The writing team behind Rick and Morty might be taking a different approach when it comes to developing the show’s stories for the fourth season. It’s cause for excitement because something akin to this method has led to some of the show’s greatest episodes ever. By leaning into absurdity and avoiding predictable structure, Rick and Morty can keep the jokes coming.

In a July profile of Rick and Morty, co-creator Dan Harmon from Emmy magazine, Harmon revealed what sounds like a slightly novel approach to crafting stories for the show as he and his team work on the 70 upcoming episodes ordered by Adult Swim. The new method might lightly eschew the beloved “Story Circle” in favor of something more holistic in nature.

“The last thing I want is to be the guy who makes Rick and Morty sterile,” Harmon said. “We need to keep it fresh and continue to innovate.” According to Emmy magazine, Harmon plans “to shake things up with a more anarchic writing style.”

See also: “Rick and Morty Story Circle: The Mr. Meeseeks Episode Is a Story About Stories”

Rather than trying to force a singular story premise on any given episode (which caused episodes like “Anatomy Park” and “Get Schwifty” to suffer), the writing team will instead cultivate the ideas, jokes, moments etc. that they find funny. Finagling a story and formulating cohesive episodes will, apparently, be the last step of the process. “Moments first, structure second” sounds like the new mantra.

'Rick and Morty' "Total Rickall"
"Total Rickall" is one of the best 'Rick and Morty' episodes ever because it leans heavily into comedic randomness rather than cohesive story structure.

That might sound counterintuitive, bucking the trend of traditional TV story writing, but extrapolating stories out of jokes has worked for Rick and Morty before.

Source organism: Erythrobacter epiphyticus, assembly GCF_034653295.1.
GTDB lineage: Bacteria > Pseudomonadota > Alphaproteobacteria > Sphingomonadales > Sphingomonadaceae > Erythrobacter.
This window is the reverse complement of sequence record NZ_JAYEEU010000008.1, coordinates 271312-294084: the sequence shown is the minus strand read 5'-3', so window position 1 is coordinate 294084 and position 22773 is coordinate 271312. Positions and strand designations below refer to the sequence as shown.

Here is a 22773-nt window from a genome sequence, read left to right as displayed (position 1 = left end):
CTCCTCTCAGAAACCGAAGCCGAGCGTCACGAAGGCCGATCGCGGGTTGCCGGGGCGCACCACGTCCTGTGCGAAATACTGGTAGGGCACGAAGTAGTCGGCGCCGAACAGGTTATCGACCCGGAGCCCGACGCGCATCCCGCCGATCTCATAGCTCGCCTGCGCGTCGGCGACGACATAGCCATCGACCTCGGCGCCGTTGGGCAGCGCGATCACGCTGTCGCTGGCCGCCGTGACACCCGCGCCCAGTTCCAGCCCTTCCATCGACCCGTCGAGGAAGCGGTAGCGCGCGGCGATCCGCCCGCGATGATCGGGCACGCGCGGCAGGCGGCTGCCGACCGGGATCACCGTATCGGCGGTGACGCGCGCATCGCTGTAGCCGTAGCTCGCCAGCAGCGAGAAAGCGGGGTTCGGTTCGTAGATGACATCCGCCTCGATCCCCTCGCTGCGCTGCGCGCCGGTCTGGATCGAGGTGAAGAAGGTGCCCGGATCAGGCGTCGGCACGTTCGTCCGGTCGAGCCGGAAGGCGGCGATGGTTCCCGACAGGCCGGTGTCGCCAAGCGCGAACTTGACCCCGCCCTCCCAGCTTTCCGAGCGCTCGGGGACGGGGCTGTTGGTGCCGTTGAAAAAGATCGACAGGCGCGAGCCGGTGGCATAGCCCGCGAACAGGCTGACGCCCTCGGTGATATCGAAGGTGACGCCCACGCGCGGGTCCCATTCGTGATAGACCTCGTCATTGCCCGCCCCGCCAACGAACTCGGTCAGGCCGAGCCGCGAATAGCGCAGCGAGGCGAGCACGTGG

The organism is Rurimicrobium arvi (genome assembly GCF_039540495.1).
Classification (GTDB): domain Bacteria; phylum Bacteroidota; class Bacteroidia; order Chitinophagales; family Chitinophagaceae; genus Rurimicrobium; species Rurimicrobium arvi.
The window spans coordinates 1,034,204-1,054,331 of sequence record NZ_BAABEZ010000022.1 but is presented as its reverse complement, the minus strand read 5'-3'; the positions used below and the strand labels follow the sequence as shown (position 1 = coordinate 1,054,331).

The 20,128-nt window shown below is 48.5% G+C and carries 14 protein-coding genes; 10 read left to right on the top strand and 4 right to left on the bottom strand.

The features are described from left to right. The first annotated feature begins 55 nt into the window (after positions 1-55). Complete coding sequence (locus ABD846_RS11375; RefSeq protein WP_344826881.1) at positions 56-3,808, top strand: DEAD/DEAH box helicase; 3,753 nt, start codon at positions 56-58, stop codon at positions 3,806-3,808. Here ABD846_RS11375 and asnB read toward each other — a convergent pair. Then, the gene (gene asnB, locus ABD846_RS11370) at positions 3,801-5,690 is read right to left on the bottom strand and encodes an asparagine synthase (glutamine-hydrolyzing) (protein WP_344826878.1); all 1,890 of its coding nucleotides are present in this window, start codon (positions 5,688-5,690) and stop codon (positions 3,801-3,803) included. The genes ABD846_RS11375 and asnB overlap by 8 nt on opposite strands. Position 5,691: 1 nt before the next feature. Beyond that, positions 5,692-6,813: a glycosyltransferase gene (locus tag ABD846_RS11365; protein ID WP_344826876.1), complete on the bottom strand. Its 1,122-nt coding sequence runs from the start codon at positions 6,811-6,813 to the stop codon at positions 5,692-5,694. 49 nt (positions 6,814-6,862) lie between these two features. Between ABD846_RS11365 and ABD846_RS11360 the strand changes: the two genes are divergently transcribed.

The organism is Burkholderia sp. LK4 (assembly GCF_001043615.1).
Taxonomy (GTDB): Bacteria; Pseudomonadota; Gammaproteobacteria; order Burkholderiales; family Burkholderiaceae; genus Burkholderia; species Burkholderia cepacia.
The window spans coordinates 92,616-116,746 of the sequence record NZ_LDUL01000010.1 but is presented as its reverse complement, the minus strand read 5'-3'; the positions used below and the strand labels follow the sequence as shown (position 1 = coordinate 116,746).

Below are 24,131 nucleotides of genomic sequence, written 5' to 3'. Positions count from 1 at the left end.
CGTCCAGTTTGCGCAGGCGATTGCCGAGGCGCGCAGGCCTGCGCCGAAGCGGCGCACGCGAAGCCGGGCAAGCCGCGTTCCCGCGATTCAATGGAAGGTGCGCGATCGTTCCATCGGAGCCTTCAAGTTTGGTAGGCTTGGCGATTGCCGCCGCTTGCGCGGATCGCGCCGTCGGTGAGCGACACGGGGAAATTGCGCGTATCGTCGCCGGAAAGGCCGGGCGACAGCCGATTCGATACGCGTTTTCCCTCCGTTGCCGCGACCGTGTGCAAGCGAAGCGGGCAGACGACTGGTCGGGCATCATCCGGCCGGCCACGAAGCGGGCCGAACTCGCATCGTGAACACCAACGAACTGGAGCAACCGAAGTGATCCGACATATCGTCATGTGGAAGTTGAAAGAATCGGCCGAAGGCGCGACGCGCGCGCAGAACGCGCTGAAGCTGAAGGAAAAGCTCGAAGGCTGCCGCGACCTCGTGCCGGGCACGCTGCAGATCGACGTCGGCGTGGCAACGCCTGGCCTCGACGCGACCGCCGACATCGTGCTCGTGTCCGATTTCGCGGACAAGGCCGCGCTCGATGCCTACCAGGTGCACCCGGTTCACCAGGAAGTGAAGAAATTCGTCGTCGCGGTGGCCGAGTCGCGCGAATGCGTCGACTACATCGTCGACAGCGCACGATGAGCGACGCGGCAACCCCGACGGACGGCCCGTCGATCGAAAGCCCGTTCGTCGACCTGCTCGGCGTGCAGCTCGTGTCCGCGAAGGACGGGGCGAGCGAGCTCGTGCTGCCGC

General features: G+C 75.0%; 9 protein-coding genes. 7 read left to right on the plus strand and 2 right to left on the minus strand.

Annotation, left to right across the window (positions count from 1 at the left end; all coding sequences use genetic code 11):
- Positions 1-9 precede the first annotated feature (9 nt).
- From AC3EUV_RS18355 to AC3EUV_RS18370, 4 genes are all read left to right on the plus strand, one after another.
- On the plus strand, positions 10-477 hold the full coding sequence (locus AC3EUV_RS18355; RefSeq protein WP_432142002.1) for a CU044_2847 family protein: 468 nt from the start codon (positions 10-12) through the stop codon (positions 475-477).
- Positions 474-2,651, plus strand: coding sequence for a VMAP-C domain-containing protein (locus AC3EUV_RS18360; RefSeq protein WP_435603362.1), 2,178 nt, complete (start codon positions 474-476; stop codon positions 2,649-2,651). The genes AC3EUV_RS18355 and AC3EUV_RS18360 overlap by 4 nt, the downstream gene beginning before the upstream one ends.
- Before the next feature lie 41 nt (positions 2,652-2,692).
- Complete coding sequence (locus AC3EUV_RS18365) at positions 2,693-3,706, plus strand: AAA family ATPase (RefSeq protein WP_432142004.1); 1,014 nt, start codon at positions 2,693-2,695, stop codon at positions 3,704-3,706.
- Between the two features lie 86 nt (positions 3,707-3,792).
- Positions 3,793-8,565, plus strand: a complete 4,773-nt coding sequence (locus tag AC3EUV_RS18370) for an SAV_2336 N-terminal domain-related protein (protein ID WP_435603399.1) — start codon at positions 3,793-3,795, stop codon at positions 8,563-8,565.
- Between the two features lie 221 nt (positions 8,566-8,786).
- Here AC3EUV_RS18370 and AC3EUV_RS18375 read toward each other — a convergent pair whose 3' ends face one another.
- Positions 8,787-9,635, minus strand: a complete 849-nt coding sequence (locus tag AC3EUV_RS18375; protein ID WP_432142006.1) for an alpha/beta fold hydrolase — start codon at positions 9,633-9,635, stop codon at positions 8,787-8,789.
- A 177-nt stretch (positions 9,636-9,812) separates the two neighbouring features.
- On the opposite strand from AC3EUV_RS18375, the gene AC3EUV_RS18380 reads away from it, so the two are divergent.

Think of the best episodes and jokes from the show’s 31-episode run, and you’ll get confirmation of this. Both interdimensional cable episodes remain some of the best, largely because they let co-creator Justin Roiland improvise ridiculous jokes like “Lil’ Bits” or “The Adventures of Stealy.” The same could be said about “Total Rickall,” or even one-off jokes like “Roy: A Life Well-Lived.” And let’s not forget the excellent “Morty’s Mind Blowers” from Season 3, which functioned like a series of Rick and Morty mini-episodes where Rick messed up.

When Rick and Morty focuses on better jokes rather than obsessing over a serialized continuity, the show’s elevated to a place of brilliance.

Perhaps the greatest example of this approach came with the Emmy-nominated episode “Pickle Rick,” which Harmon revealed in a video interview with GQ started with someone randomly saying, “Rick turns himself into a pickle.” Rather than dismiss what was probably a late-night goof during a brainstorm session, Harmon and the rest of the team instead latched onto an idea that everyone found funny. The episode evolved from that point.

This overall approach is, in a huge way, also representative of the show’s real origin.

By now most people know that Rick and Morty began as a Back to the Future spoof, but Harmon clarified the real deep cut origin of the show was a silly, random joke from Roiland.

“In the case of Rick and Morty, it started with these two voices that Justin really likes doing,” Harmon revealed. “That’s the hard part to generate, people’s bliss. People’s joy.”

People’s bliss. People’s joy. That’s the kind of rabbit that Harmon, Roiland, and the rest of their writers are chasing with the stories in Season 4. Get ready for even more insane randomness.

We couldn’t be more excited to see the weird places this show goes.


Rick and Morty Season 4 has no confirmed premiere date, but the writers are fast at work on it.